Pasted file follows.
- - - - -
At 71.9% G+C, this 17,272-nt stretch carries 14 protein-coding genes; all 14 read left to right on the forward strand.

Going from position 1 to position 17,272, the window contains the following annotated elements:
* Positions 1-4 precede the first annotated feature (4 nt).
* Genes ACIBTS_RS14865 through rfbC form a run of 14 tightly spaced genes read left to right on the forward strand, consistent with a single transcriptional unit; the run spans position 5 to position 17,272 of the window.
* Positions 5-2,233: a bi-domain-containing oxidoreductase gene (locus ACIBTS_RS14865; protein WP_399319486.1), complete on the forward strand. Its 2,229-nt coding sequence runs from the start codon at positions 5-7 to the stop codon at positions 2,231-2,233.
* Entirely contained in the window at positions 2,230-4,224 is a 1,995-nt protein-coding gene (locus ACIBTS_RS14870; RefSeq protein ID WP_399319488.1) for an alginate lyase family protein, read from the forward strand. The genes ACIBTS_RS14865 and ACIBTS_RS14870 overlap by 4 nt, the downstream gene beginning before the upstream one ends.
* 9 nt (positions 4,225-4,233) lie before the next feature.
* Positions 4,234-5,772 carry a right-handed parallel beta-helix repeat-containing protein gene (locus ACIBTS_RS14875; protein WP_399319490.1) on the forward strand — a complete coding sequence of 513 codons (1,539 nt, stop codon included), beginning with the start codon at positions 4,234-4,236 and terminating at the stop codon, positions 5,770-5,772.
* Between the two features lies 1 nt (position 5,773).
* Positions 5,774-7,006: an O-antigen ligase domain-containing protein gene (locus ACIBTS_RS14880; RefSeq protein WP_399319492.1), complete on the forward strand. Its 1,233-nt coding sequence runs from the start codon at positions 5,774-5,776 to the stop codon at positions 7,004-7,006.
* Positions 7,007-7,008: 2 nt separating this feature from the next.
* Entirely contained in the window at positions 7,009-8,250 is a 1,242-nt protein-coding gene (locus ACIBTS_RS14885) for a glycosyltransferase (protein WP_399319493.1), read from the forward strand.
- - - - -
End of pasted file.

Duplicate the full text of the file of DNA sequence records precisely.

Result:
At 71.9% G+C, this 17,272-nt stretch carries 14 protein-coding genes; all 14 read left to right on the forward strand.

Going from position 1 to position 17,272, the window contains the following annotated elements:
* Positions 1-4 precede the first annotated feature (4 nt).
* Genes ACIBTS_RS14865 through rfbC form a run of 14 tightly spaced genes read left to right on the forward strand, consistent with a single transcriptional unit; the run spans position 5 to position 17,272 of the window.
* Positions 5-2,233: a bi-domain-containing oxidoreductase gene (locus ACIBTS_RS14865; protein WP_399319486.1), complete on the forward strand. Its 2,229-nt coding sequence runs from the start codon at positions 5-7 to the stop codon at positions 2,231-2,233.
* Entirely contained in the window at positions 2,230-4,224 is a 1,995-nt protein-coding gene (locus ACIBTS_RS14870; RefSeq protein ID WP_399319488.1) for an alginate lyase family protein, read from the forward strand. The genes ACIBTS_RS14865 and ACIBTS_RS14870 overlap by 4 nt, the downstream gene beginning before the upstream one ends.
* 9 nt (positions 4,225-4,233) lie before the next feature.
* Positions 4,234-5,772 carry a right-handed parallel beta-helix repeat-containing protein gene (locus ACIBTS_RS14875; protein WP_399319490.1) on the forward strand — a complete coding sequence of 513 codons (1,539 nt, stop codon included), beginning with the start codon at positions 4,234-4,236 and terminating at the stop codon, positions 5,770-5,772.
* Between the two features lies 1 nt (position 5,773).
* Positions 5,774-7,006: an O-antigen ligase domain-containing protein gene (locus ACIBTS_RS14880; RefSeq protein WP_399319492.1), complete on the forward strand. Its 1,233-nt coding sequence runs from the start codon at positions 5,774-5,776 to the stop codon at positions 7,004-7,006.
* Positions 7,007-7,008: 2 nt separating this feature from the next.
* Entirely contained in the window at positions 7,009-8,250 is a 1,242-nt protein-coding gene (locus ACIBTS_RS14885) for a glycosyltransferase (protein WP_399319493.1), read from the forward strand.